Braymer established a single-season strikeout record in his second season at LSU-Eunice in 2015, punching out 138 batters in just less than 95 innings. He transferred to Auburn the following year and pitched well in multiple roles for the Tigers to earn an 18th-round selection by the Nationals in 2016. He broke out in his second full season, when he led Nats farmhands in ERA (2.28) and finished third in strikeouts (118) while reaching Double-A, and continued to pitch well in his return to the level in ’19 before a disappointing second-half showing at Triple-A Fresno.
Braymer struggled mightily in the Pacific Coast League, going 0-6 with a 7.20 ERA and 1.93 WHIP in 13 starts. He also allowed 18 home runs in just 60 innings (2.7 HR/9) and issued 5.3 walks-per-nine. The confidence that helped make Braymer effective in Double-A was absent during his Triple-A struggles as the left-hander pitched cautiously and nibbled with his three-pitch rather than attacking hitters. What’s more, left-handed hitters slashed .268/.316/.459 against Braymer last season after he had held them to a .174/.273/.231 line in 2018.
The good news is that Braymer’s stuff was largely the same, as he operated with a low 90s fastball, his usual 12-to-6 curveball and a changeup that was average at its best. The Nationals, who have long extolled Braymer’s mental toughness, expect him to bounce back in 2020, though it may require a full-time move to the bullpen for that to happen.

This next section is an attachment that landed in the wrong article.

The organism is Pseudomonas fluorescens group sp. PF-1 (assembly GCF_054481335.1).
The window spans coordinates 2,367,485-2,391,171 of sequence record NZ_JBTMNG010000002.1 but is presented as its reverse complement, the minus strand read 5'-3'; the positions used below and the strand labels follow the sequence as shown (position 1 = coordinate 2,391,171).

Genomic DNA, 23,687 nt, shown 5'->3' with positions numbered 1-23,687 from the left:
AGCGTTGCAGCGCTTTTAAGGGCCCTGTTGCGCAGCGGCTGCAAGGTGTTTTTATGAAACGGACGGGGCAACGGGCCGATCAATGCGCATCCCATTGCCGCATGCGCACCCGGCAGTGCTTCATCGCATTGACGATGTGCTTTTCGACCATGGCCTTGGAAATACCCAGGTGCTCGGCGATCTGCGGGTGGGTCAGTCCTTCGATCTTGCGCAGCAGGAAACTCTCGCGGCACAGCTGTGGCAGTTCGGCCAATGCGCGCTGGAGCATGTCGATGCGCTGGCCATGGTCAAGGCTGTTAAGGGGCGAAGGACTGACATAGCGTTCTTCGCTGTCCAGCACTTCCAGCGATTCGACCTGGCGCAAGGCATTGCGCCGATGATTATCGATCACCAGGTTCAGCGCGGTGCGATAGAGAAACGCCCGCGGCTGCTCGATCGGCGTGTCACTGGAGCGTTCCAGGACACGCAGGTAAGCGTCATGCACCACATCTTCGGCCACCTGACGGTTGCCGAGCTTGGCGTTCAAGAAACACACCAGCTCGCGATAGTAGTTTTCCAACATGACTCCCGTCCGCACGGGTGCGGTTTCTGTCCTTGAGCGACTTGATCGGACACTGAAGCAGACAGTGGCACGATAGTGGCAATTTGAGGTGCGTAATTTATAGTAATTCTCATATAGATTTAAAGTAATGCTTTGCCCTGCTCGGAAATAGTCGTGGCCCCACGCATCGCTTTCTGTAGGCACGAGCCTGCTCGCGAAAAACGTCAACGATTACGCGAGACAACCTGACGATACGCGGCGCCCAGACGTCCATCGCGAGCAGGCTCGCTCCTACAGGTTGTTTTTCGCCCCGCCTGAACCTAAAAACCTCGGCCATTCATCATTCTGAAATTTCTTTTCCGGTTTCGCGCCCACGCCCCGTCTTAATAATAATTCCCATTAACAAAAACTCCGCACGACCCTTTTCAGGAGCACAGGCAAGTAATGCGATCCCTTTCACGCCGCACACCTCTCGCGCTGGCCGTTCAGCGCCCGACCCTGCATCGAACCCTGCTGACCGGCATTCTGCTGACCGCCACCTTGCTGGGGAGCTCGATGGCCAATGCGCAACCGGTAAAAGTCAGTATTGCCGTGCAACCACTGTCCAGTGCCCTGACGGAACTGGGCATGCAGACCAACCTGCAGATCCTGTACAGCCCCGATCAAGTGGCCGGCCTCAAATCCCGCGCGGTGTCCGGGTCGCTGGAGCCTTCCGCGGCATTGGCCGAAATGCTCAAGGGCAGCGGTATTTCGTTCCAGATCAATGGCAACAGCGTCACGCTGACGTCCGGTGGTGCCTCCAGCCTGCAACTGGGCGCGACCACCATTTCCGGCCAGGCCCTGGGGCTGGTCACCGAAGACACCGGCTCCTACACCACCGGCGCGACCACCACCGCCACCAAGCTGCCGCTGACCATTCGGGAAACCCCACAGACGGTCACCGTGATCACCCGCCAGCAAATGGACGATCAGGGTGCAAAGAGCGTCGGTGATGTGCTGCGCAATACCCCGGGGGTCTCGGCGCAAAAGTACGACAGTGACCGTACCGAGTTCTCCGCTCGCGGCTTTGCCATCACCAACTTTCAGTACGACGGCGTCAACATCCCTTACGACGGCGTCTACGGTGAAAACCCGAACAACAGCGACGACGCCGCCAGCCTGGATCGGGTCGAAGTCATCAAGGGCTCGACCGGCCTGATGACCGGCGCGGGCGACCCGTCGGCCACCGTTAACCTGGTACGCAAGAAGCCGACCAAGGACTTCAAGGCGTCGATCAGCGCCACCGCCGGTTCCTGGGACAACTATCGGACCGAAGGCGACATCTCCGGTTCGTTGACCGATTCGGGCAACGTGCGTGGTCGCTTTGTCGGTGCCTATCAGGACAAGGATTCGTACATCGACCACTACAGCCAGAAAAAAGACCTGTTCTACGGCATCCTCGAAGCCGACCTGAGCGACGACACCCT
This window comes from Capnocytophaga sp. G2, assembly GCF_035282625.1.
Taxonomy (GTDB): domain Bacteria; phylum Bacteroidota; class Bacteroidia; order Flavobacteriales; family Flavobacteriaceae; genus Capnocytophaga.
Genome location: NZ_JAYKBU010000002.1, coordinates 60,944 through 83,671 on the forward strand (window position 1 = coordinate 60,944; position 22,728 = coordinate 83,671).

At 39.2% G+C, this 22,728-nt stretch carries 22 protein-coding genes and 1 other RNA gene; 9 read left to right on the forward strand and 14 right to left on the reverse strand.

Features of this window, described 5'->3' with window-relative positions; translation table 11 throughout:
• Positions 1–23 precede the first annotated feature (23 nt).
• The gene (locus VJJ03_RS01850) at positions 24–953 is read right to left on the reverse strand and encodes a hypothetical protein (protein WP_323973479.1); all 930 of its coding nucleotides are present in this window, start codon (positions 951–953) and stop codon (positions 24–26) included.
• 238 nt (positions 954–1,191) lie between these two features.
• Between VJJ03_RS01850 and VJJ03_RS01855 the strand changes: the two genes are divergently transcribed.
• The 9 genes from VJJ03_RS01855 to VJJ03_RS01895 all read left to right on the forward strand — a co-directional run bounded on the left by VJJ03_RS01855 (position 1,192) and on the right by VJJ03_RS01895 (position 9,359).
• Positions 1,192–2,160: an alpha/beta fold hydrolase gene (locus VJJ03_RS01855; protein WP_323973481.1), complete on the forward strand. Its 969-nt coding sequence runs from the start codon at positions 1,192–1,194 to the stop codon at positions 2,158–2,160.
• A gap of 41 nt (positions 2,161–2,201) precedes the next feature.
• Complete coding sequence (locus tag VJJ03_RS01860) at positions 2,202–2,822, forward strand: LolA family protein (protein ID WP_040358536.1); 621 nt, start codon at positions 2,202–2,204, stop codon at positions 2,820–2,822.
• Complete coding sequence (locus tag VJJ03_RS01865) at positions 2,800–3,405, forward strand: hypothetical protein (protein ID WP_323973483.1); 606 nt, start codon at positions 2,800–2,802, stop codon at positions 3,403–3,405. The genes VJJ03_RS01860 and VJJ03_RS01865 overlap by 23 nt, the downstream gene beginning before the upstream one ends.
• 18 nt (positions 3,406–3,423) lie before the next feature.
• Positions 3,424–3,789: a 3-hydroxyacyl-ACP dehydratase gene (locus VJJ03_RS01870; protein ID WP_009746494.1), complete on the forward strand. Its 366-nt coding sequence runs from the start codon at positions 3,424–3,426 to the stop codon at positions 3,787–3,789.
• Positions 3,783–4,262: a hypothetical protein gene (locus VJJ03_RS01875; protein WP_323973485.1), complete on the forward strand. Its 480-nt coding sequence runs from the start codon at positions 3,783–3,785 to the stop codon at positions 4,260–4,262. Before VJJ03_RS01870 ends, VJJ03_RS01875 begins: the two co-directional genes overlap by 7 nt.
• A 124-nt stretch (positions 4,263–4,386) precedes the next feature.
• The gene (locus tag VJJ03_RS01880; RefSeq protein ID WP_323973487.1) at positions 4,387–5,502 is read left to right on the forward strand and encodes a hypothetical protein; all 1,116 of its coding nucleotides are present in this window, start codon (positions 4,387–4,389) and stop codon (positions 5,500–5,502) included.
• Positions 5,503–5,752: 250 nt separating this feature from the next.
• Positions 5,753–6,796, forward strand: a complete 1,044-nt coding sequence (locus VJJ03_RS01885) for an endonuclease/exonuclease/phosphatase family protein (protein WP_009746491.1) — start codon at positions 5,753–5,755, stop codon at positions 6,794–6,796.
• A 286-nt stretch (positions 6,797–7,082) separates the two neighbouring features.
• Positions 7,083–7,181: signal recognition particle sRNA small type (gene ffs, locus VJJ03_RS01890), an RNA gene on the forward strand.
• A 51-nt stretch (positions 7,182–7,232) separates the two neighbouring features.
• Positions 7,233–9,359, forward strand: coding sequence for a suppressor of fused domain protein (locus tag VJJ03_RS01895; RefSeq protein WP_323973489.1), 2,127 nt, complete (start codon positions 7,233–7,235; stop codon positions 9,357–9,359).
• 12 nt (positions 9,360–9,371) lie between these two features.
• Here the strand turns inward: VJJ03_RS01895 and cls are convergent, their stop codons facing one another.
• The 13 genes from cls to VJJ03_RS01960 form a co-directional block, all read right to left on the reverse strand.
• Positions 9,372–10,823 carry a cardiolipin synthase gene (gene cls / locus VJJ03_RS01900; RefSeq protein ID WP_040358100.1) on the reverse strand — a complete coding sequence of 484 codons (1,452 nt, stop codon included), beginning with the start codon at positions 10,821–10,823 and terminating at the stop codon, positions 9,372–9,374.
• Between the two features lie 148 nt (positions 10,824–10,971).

Scouting grades: Fastball: 50 | Curveball: 55 | Changeup: 40 | Control: 50 | Overall: 40
Braymer established a single-season strikeout record in his second season at LSU-Eunice in 2015, punching out 138 batters in just fewer than 95 innings. He transferred from the junior college program to Auburn the following year, pitched well in multiple roles for the Tigers and then became the Nationals' 18th-round pick in June, signing for $100,000. As a pro, Braymer has continued to flex his versatility on the mound while succeeding in a host of roles. The left-hander was particularly impressive in 2018, leading Nats farmhands in ERA (2.28) and finishing third in strikeouts (118) while pitching in 28 games (11 starts) across two levels. In recognition of his season-long success, Braymer was named the Nationals co-pitcher of the year, sharing the honor with Wil Crowe.
Braymer showed last season that his stuff would play regardless of his role. The left-hander works with a 92-93 mph fastball and has bumped a few ticks higher in the past, albeit without much in the way of late movement. He complements his heater with an above-average curveball with 12-to-6 action that is lethal on left-handed hitters -- they batted just .174 against Braymer in '18 -- and a changeup gives him a distant third pitch.
The Nationals are quick to praise Braymer for having the mental toughness needed to successfully bounce between starting and relieving. As with some of the other pitchers in the system, he'll likely be deployed as a starter in 2019 to refine his secondary pitches and overall command. But given his proven effectiveness against lefties, Braymer is probably ticketed for a bullpen role.